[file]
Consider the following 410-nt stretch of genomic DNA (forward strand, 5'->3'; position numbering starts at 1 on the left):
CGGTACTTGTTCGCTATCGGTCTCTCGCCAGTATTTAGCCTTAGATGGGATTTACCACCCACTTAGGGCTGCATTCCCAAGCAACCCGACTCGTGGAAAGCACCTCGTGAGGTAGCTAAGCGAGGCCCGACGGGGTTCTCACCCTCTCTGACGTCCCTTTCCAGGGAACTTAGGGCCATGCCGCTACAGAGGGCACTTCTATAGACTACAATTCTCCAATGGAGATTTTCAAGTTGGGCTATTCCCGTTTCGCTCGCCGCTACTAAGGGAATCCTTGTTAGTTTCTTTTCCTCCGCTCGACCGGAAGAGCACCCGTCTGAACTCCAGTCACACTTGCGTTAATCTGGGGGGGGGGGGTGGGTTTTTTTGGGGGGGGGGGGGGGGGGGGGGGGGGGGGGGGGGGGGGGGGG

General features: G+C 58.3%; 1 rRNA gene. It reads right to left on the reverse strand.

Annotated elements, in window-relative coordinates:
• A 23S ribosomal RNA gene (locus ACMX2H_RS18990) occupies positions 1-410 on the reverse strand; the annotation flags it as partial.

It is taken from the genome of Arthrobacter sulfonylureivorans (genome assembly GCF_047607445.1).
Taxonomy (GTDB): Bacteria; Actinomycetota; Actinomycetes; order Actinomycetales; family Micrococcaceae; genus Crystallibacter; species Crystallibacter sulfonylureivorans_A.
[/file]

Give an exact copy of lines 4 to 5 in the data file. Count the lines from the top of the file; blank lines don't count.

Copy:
Annotated elements, in window-relative coordinates:
• A 23S ribosomal RNA gene (locus ACMX2H_RS18990) occupies positions 1-410 on the reverse strand; the annotation flags it as partial.